“French-ness” had long meant “fancy” in the United States, Jurafsky said, and so “restaurant menus, to indicate ‘fancy,’ would use French, even in an Italian restaurant”—calling a main course an “entrée,” for example, a word that came in roundabout fashion from the French term for appetizer.
The language of French cooking, however, doesn’t seem to have made it into dictionaries until the second half of the 20th century.
That was after Julia Child’s cookbooks and TV show taught a broad public not only how to prepare dishes like coqau vin and beef bourguignonne, but how to pronounce their names, in her distinctive Brahmin accent.
Merriam-Webster added many French food words during this period, including “croissant” in 1963 and “bourguignonne” and “crudités” in 1983, according to Sokolowski.
The long dominance of French food ended in the 1970s and 1980s, Jurafsky said, when Americans embraced a newly wide range of foods, from “pasta”—a word that didn’t enter Merriam-Webster until 1963 and barely shows up in search results before 1975—to “sushi” to “burrito,” added by Merriam-Webster in 1983.
“Cultural omnivorousness” had come into vogue; these days, Jurafsky said, “what it is to be cultured is to know a lot of stuff, from a lot of cultures.”
New food words reflect that wider global interest.
“Twenty years ago, a lot of the new food terms were from Latin America.”
Said Steven Kleinedler, executive editor of the AHD—while the past 10 years have brought terms from India and Southeast Asia, as Madhur Jaffrey’s cookbooks became widely available and Thai restaurants sprouted on every corner.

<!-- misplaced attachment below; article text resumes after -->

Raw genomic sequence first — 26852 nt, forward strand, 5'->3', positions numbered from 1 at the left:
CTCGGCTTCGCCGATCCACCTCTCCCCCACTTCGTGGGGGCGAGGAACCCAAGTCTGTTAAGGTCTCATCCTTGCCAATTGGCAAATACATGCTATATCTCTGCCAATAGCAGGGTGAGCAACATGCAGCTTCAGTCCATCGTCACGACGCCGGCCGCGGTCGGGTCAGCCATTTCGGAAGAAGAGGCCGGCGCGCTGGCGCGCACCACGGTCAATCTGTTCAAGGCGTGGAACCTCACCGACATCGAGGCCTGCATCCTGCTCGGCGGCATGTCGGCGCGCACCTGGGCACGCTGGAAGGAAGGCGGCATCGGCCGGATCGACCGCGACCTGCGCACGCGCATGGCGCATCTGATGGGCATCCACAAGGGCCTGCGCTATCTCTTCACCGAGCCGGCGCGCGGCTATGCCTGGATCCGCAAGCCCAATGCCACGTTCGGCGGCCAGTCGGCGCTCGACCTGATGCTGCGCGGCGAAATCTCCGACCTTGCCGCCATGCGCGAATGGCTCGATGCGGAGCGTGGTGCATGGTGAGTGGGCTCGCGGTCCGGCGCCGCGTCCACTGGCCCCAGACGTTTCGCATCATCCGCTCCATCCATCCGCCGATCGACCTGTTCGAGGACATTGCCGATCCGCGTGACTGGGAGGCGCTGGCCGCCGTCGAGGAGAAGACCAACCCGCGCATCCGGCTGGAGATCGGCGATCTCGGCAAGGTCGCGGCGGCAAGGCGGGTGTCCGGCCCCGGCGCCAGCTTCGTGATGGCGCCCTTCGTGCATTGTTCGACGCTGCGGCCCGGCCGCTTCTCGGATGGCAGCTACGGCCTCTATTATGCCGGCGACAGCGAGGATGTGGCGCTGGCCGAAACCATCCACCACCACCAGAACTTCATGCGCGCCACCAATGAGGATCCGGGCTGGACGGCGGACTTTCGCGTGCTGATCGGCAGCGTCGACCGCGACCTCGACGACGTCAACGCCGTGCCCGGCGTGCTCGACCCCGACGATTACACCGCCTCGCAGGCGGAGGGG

Kleinedler also ascribed this globalizing effect to cooking shows, which he said popularize exotic ingredients.
“I remember seven or eight years ago on ‘Top Chef,’ they were on a ras al hanout kick, where every other dish had ras al hanout.”
(That’s a North African spice mix that entered the AHD in 2011.)
The food words entering dictionaries this year represented a wild international smorgasbord. Besides the AHD’s additions, the Oxford Dictionaries Online added “arancini,” (risotto balls); “cavatelli,” “cappellacci,” and “trofie” (pasta shapes); “queso” (short for chile con queso); “guanciale” (an Italian cured pork); and “izakaya” (a Japanese small-plates bar). Merriam-Webster added “aji” (chili pepper), “brat” (as in -wurst), “croque monsieur” (French grilled ham-and-cheese sandwich), “crudo” (a dish of raw seafood), “pepita” (pumpkin or squash seed, often dried or toasted), “phờ” (Vietnamese meat and noodle soup), “poutine” (a French-Canadian dish of fries, gravy, and cheese curds), and “yuzu” (a Japanese citrus fruit).
Kleinedler says the list of words they’re tracking for later editions includes “churrasco” (a Portuguese and Spanish word for grilled meat), “dopiaza” (curry rich with onions), “dunkel beer” (dark German beer), “gözleme” (traditional Turkish pastry), and “moqueca” (Brazilian fish stew).
These words still lurk in their ethnic niches for now.
But like “chop suey,” “coq au vin,” and “pasta” before them, they’re on their way to becoming part of American cuisine, and American English.
By BRITT PETERSON (*)
(*) Britt Peterson is an Ideas columnist and lives in Washington, D.C.
Source: The Boston Globe